08 January 2020

War (I)

In the pen realm many of us tend to forget the historical context to which each pen is born. We like to live in a sort of perfect world where the miseries of life, or of History, are somehow hidden in a dark background. At the same time, though, we use some historical landmarks to date pens, the most common of which is the pre-war/post-war label. War is just short for “early 1940s”, and few actually think of real meaning of the word war.

Then, History slaps on your face.

The following pen is a Platinum from 1940 with a very interesting and unique decoration in maki-e techniques: “Soldier going to Manchuria”, by Rosui, the headmaster of the maki-e craftsmen of Platinum's.

Not much to add to the caption. This pen was part of the exhibit organized by Platinum in January of 2019 at Itoya in Ginza to cellebrate its 100th anniversary.

Japan had invaded Manchuria in 1931, and created the puppet state of Manchukuo in 1932. This territory was a source of tensions as it was the Japanese base to invade China. Some scholars speak of the Marco Polo Incident (July 1937) and the Battle of Beiping-Tianjin as the beginning of the Second Sino-Japanese War, and even of the Second World War. Therefore, by 1940, after a number of conflicts with the Soviet Union, the People's Republic of Mongolia, and China, the need for Japanese troops became urgent.

Close up of the soldier carrying the Japanese flag taken from one of the panels at the exhibit.

So, given this situation in Japan at the time, it is only natural to see patriotic motifs on these decorated pens.

And they remind us that pens are not alien to the historical moment in which they were created.

Parker 61 – Unknown blue-black ink

Bruno Taut
Shinjuku, December 30th, 2019
etiquetas: Japón, Platinum, evento


Andrea Kirkby said...

Wow. That is a really fascinating historical witness.

Brian said...

Here and there I like to pick up vintage Pilot advertisements, but quite a few of them have military imagery I'm not comfortable with. Over here, the Japanese occupation is still within living memory. I suppose American and British pen ads of the 40s were just as jingoistic, but it still feels a bit off to look at the pictures of warplanes and battleships on Pilot calendars and imagine what they were used for.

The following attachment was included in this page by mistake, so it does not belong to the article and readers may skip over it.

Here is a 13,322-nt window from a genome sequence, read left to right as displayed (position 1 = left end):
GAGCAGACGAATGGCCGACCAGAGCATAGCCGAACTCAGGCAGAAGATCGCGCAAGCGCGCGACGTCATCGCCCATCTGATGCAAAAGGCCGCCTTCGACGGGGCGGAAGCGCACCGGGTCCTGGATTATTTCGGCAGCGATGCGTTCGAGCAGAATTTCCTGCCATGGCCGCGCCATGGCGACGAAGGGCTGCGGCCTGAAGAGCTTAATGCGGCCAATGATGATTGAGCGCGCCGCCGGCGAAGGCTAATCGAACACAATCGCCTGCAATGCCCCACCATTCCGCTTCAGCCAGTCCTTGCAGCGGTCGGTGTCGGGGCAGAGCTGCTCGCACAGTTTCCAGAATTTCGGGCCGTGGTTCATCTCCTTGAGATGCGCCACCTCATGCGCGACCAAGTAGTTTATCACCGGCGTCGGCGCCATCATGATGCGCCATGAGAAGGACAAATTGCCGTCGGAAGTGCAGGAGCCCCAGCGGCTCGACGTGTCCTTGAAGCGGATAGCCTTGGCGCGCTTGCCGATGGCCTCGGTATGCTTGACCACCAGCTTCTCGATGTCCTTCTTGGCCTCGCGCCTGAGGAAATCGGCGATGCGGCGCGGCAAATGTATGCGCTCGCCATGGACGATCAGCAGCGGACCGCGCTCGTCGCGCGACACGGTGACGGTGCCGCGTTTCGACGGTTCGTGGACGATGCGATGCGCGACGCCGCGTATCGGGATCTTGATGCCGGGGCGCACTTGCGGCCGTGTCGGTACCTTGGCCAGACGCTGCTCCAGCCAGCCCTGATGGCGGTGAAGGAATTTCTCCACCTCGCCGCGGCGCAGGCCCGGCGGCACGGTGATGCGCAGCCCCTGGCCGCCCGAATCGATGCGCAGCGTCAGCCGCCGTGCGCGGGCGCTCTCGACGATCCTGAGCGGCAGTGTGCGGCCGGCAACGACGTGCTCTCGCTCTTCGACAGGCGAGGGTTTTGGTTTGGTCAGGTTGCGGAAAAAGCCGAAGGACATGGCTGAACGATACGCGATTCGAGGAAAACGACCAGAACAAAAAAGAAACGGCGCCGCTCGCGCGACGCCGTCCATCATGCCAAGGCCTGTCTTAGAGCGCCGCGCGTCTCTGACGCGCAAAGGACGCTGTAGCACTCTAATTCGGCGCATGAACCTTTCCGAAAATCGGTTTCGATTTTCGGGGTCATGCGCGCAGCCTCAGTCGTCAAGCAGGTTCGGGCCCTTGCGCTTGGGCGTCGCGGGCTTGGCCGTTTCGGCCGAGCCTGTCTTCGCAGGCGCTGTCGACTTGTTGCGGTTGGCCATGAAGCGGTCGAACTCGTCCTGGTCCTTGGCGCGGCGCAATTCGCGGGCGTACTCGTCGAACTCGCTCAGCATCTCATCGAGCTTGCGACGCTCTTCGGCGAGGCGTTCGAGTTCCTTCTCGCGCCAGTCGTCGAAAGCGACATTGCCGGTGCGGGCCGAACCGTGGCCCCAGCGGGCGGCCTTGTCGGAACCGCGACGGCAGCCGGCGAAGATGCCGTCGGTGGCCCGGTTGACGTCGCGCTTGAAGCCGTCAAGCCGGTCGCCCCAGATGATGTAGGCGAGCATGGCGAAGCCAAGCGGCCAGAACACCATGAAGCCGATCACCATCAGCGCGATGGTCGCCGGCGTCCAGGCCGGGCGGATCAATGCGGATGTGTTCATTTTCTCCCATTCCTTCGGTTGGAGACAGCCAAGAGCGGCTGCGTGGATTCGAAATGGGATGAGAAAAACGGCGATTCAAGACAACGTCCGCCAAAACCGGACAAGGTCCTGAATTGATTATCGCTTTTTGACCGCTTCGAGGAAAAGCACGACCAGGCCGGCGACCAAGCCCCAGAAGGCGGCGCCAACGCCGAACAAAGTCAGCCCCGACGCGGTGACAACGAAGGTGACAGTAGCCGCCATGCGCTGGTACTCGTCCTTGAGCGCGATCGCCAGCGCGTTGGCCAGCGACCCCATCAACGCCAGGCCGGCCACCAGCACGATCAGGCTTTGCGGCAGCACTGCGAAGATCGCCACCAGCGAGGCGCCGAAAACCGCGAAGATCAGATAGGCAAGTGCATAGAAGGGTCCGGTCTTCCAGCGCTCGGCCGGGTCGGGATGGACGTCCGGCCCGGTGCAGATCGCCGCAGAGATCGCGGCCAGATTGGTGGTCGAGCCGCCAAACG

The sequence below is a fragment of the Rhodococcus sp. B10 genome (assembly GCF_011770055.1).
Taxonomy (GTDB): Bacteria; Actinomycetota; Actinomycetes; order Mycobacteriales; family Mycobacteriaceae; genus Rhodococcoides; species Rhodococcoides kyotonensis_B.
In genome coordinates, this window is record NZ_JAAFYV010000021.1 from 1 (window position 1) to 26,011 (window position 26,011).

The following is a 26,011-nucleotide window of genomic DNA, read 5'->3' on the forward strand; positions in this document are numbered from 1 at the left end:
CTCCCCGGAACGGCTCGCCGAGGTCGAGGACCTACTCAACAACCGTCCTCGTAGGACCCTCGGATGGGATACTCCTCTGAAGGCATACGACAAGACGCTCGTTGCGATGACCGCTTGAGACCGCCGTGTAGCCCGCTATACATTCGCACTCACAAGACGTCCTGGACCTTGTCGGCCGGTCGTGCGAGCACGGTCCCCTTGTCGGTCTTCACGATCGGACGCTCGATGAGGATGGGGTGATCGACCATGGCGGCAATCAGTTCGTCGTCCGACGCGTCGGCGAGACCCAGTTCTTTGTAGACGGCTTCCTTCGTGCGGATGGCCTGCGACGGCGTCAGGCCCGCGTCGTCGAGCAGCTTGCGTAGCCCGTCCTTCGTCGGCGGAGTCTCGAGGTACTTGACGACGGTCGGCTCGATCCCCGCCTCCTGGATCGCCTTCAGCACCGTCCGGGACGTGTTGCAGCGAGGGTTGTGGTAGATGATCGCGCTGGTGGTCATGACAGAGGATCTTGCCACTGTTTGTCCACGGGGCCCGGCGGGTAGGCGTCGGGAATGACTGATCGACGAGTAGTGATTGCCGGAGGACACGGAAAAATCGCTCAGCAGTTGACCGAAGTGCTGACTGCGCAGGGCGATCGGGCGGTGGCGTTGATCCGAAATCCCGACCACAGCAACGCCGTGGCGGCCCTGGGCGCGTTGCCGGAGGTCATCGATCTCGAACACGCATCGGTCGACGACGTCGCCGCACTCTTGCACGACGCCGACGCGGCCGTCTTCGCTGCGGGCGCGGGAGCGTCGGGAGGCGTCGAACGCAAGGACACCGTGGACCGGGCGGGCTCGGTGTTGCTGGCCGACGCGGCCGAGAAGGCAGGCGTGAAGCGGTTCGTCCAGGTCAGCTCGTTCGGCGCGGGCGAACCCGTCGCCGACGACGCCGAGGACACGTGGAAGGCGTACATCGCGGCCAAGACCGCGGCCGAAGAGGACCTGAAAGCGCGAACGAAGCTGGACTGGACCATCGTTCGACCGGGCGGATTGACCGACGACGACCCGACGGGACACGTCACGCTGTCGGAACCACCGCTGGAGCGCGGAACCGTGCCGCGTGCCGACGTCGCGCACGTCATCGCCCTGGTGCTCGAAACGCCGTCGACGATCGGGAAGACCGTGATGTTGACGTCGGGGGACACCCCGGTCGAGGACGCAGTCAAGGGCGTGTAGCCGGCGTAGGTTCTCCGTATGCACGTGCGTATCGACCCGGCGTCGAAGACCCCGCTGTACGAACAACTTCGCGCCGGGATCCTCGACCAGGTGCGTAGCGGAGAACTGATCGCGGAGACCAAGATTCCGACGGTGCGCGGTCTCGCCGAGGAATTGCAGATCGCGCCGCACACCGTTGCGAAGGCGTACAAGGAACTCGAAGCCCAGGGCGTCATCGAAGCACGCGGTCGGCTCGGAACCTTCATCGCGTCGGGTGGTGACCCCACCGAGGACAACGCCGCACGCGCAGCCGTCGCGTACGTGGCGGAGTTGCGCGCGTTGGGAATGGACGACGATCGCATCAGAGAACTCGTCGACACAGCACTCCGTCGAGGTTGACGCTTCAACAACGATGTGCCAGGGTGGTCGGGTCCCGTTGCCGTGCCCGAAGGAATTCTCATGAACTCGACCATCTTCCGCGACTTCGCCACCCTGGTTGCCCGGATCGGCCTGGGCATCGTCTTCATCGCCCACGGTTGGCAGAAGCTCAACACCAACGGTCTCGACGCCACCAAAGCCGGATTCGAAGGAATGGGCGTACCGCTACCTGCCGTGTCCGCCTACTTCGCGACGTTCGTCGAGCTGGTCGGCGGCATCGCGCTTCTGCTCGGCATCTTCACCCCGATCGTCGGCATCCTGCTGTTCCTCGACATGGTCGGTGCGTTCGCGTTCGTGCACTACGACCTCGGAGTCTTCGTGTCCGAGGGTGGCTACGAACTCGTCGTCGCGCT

Nikos said...

Thank you so much for a really informative post once again! Like Brian mentioned there's a lot of military imagery on Pilot advertisements and blotters, but this is the first time I see a maki-e piece with a war theme. This is as "war time" as a pen can be! Thanks for the report

Bruno Taut said...

Thank you all for passing by and commenting.

Your are right, Brian, in your comment on the ads by Pilot of the time. My point, though, is that we tend to forget those details when having the pen on our hands... unless something on them slapped on our brain, like this Platinum did to me.

Wartime pens, on the other hand, are a genre in itself, but few of those have any imagery or inscription blatantly referring to the conflict. Exceptions exist, of course: Aurora Etiopia and a very rare Aurora with the symbol of the Spanish Fascist party come to mind.

Again, thanks for your support.


Post a Comment

Your comments are welcome and appreciated.